‘For me, investment in apprentices is investment in our business future,’ said David. He went on describe the rail industry as a ‘fabulous family to work for’ and a positive environment for apprentices. ’They feel as if they can make an impact in the company.’
Benchmark for the future
Earlier in the year, the Welsh Government announced it would be increasing its funding pot for apprenticeships from £96 million to £111.5 million for 2017/18 in order to tackle skills shortages in key sectors. Vikki Howells, Assembly Member for the Cynon Valley, explained how the government wanted to increase the number of 18 and 19-year-old apprentices and get more learners to pursue qualifications at Level 4 and above.
‘You’re going to be the benchmark for the others,’ said Stuart Fraser, account director at Ganymede, talking about his hopes of expanding the programme to run more frequently in the future.
Stuart described Ganymede’s rapid growth since he joined the company eight years ago. From having a team of around 35 operatives in 2009, Ganymede now has around a thousand skilled operatives on its books.
‘This has been achieved by building on our great reputation for delivering on our promises to where we have become a go-to company in the industry for any workforce solution,’ said Stuart, who also stressed the company’s strong safety culture – one of its core values is ‘safety first, safety always’ – which is embedded into the apprenticeship programme.
Having also joined the industry as a trackman in the mid-1990s, Stuart had a few words of advice for the new starters. ‘I started back in 1994 and to this day I am frequently asking questions, I’m still learning,’ said Stuart. ‘If you don’t ask, you’re never going to fully understand the purpose of what you’re doing or more importantly get to where you want to be in your career. It’s the old adage, “you get out what you put in”. So, stay focussed, stay committed and enjoy your futures and more importantly always strive to be the best that you can be.’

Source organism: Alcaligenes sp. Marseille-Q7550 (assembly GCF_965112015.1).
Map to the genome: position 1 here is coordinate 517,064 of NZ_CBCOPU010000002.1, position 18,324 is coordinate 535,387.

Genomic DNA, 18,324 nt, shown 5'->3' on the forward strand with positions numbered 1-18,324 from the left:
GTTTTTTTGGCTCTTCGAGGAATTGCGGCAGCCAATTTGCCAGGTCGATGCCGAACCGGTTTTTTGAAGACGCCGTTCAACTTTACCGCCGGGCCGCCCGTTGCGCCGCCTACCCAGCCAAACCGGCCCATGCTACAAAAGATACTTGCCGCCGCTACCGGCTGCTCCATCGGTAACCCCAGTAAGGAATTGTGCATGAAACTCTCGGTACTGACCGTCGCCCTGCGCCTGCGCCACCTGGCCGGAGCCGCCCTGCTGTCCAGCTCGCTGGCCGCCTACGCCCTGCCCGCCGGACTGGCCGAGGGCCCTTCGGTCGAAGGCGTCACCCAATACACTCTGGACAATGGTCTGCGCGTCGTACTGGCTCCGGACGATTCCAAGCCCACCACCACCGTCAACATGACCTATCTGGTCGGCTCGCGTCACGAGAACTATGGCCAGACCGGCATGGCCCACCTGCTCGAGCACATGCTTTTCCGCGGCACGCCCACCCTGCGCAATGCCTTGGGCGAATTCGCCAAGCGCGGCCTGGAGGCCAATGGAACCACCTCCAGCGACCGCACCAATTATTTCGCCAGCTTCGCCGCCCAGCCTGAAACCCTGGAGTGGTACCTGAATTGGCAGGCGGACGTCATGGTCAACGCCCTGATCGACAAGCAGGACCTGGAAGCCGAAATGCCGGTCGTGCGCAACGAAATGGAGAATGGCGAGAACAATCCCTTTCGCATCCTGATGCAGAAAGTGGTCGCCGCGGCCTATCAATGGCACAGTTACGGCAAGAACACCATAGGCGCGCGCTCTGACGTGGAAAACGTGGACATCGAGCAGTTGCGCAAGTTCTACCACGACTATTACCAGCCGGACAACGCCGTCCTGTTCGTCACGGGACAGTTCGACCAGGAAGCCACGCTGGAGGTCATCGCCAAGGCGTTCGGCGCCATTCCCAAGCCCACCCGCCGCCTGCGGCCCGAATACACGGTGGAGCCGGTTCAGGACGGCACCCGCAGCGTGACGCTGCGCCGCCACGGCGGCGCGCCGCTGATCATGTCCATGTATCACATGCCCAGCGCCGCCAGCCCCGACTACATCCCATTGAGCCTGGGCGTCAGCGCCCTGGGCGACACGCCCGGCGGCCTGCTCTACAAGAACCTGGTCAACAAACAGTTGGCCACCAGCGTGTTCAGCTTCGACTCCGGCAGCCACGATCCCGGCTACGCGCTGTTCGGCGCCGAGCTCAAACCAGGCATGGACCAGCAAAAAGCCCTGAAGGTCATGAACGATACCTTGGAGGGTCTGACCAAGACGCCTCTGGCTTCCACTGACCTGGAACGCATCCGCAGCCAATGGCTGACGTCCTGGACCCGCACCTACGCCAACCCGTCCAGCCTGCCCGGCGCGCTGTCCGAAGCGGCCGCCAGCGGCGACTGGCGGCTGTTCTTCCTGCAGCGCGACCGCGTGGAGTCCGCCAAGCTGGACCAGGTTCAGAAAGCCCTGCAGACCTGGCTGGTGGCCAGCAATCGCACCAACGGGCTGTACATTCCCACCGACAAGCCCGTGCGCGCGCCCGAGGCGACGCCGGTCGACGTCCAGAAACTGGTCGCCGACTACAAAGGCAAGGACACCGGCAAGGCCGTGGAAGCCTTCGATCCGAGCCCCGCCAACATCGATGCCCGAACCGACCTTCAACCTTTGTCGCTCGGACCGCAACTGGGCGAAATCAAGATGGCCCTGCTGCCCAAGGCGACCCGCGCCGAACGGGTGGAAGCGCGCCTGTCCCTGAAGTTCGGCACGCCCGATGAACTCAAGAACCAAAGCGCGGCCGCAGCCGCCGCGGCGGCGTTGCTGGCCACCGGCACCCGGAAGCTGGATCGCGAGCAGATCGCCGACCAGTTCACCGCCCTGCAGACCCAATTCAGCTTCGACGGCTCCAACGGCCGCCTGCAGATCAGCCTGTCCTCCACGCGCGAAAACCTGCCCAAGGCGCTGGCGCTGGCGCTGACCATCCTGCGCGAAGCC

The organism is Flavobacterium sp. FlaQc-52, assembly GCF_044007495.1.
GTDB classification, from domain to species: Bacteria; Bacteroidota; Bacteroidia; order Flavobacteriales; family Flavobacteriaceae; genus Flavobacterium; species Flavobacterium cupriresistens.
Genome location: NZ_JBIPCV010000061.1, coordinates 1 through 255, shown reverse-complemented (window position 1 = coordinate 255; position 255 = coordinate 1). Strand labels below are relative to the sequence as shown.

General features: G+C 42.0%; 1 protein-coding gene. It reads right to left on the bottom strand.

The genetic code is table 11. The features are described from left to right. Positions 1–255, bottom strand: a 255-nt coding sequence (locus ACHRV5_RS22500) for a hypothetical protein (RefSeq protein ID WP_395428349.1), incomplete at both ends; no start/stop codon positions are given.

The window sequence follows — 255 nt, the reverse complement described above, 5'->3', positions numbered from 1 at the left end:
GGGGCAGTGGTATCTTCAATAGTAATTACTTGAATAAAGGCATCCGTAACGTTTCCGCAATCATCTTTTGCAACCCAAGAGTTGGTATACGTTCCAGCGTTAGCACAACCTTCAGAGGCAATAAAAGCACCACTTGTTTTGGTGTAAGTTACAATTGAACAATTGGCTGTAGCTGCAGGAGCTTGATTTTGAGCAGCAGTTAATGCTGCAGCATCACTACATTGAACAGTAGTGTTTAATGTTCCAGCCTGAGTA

Garry also described how things had changed since he joined the industry in 1999. At that time, he received a two-day course, which he had to pay for himself, and was sent out on track almost immediately. He went on to do a civil engineering degree and later discovered his passion for training.
‘Nothing is out of reach,’ said Garry. ‘You will make a career for life, something you can be proud of.’
That sentiment was echoed by the chief executive of the National Skills Academy for Rail (NSAR), Neil Robertson. One of NSAR’s functions has been to shape the new Trailblazer apprenticeship standards in rail and the organisation is also actively involved in the attraction and placement of new apprentices.
Neil described how many of the industry’s senior decision makers started their careers as apprentices. ‘You are in jobs that will be well paid,’ he said, addressing the group. ‘You’ve made a good choice.’
Coleg y Cymoedd’s smart, modern campus is a stark contrast to the mining heritage of the surrounding community in Nantgarw. The college is actually located on the Nantgarw colliery site, which closed in the mid-1980s.
Much of the celebration event focussed on the opportunities that are available to current railway apprentices. However, Matthew Tucker, director of business services at Coleg y Cymoedd, again stressed the benefit of the programme to the surrounding area.
Matthew believes the apprenticeship programme offers an opportunity to pursue a career with excellent earning potential and progression pathways. ‘They want to work in the sector,’ he said, acknowledging that the apprenticeship programmes wouldn’t be possible without the support of industry partners. ‘We can’t do this without collaboration.’